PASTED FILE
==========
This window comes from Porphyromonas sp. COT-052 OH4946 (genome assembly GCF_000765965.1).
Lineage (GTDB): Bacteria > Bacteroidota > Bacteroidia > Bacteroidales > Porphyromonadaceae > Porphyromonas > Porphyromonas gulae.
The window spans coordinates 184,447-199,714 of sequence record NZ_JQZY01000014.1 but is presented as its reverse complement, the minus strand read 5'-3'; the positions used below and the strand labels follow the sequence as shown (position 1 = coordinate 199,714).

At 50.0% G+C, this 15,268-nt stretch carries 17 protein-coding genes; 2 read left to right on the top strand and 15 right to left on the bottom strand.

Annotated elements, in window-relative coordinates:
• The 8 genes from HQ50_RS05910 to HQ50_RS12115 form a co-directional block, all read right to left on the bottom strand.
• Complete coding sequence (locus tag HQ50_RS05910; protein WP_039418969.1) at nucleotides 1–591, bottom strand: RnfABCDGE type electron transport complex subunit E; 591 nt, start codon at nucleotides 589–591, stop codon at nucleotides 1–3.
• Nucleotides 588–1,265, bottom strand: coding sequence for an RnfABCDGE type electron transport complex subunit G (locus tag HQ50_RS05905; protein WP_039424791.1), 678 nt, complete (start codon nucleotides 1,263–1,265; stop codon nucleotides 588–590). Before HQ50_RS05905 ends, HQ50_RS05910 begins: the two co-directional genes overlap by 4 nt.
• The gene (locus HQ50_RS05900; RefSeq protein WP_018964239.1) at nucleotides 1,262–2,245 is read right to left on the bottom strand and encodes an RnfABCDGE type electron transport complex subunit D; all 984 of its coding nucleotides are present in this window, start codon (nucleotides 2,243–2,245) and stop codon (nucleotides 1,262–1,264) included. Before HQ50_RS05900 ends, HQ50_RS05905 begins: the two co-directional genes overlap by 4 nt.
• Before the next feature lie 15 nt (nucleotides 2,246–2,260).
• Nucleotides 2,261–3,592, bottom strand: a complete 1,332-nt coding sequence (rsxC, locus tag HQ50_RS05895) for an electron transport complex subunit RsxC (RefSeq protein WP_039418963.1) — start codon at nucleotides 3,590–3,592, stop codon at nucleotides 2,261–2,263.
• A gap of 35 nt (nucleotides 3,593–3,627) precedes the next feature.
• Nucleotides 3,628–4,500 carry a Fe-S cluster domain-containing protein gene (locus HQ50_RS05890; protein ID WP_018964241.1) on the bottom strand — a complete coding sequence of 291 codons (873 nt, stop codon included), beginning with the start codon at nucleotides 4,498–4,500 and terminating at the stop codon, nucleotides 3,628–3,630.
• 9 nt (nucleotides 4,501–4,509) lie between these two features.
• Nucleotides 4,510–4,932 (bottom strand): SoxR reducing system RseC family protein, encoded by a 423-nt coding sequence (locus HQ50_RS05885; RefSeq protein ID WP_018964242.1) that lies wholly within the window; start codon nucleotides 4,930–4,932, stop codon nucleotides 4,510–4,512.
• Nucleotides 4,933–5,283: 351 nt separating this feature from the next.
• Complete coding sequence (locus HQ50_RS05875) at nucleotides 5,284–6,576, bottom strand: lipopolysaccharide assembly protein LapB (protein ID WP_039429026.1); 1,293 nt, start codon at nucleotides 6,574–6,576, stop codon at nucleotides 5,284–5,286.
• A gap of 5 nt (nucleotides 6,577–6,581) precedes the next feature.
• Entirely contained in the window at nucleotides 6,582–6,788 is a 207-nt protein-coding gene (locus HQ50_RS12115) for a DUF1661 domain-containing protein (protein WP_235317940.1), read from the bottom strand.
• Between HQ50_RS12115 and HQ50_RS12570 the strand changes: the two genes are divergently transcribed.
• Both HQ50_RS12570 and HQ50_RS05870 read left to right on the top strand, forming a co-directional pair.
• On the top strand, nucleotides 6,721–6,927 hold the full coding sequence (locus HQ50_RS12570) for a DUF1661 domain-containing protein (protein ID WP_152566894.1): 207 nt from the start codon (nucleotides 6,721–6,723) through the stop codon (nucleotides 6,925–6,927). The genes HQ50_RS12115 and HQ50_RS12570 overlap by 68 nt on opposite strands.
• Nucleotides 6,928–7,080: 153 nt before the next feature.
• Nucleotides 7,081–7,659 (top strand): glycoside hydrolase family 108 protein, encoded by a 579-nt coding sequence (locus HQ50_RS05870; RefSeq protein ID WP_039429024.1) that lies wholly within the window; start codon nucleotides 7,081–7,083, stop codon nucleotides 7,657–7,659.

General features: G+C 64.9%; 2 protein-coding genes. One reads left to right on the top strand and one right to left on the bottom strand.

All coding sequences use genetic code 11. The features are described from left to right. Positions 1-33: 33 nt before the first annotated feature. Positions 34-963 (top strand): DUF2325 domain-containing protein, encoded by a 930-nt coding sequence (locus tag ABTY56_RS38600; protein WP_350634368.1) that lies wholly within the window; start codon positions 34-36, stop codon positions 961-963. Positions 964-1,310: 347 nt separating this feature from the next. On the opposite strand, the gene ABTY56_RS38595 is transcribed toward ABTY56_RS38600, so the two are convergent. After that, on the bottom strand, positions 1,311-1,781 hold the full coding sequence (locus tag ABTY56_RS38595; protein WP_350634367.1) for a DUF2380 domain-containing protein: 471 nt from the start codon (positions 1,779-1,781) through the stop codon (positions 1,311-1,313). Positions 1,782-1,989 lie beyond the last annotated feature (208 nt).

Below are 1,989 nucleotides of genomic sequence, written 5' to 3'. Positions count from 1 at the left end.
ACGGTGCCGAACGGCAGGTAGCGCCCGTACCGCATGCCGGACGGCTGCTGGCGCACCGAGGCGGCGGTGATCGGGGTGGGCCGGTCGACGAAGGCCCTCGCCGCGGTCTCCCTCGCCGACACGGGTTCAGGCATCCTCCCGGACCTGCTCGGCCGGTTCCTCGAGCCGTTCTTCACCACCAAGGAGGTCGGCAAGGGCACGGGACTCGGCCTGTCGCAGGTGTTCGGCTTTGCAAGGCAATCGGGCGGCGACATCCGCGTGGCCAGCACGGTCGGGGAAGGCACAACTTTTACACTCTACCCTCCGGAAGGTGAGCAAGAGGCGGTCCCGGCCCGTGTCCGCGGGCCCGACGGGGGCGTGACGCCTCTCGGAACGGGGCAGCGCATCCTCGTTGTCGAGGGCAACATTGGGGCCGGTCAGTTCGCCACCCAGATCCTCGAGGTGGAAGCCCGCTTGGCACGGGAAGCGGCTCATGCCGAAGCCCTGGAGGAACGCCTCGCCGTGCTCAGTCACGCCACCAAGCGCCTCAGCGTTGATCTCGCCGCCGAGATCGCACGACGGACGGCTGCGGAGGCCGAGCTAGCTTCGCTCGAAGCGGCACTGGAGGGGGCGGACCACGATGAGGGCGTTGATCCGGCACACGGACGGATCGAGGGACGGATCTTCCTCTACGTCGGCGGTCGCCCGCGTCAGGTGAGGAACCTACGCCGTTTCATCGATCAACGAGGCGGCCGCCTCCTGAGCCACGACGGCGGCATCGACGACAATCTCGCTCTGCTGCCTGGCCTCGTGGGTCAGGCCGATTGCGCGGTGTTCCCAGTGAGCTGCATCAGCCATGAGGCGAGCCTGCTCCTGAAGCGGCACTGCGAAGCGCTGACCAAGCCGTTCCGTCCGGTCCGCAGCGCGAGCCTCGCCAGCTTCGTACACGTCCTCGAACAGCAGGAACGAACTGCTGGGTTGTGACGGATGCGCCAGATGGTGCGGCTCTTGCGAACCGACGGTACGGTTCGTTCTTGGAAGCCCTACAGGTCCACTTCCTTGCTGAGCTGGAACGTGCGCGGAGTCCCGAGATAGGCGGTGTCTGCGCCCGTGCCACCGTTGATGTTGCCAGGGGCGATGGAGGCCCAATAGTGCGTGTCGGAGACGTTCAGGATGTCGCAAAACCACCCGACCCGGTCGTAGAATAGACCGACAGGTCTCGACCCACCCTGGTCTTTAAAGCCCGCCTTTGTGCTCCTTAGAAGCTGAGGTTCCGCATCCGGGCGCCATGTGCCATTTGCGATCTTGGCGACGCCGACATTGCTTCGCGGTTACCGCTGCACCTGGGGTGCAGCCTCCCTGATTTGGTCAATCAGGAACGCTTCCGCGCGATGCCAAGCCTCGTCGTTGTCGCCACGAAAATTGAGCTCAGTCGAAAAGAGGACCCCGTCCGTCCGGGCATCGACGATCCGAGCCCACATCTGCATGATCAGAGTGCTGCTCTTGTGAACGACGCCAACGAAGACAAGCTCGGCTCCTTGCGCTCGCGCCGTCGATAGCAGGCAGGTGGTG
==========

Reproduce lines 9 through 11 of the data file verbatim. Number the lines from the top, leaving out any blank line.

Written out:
• The gene (locus HQ50_RS05900; RefSeq protein WP_018964239.1) at nucleotides 1,262–2,245 is read right to left on the bottom strand and encodes an RnfABCDGE type electron transport complex subunit D; all 984 of its coding nucleotides are present in this window, start codon (nucleotides 2,243–2,245) and stop codon (nucleotides 1,262–1,264) included. Before HQ50_RS05900 ends, HQ50_RS05905 begins: the two co-directional genes overlap by 4 nt.
• Before the next feature lie 15 nt (nucleotides 2,246–2,260).
• Nucleotides 2,261–3,592, bottom strand: a complete 1,332-nt coding sequence (rsxC, locus tag HQ50_RS05895) for an electron transport complex subunit RsxC (RefSeq protein WP_039418963.1) — start codon at nucleotides 3,590–3,592, stop codon at nucleotides 2,261–2,263.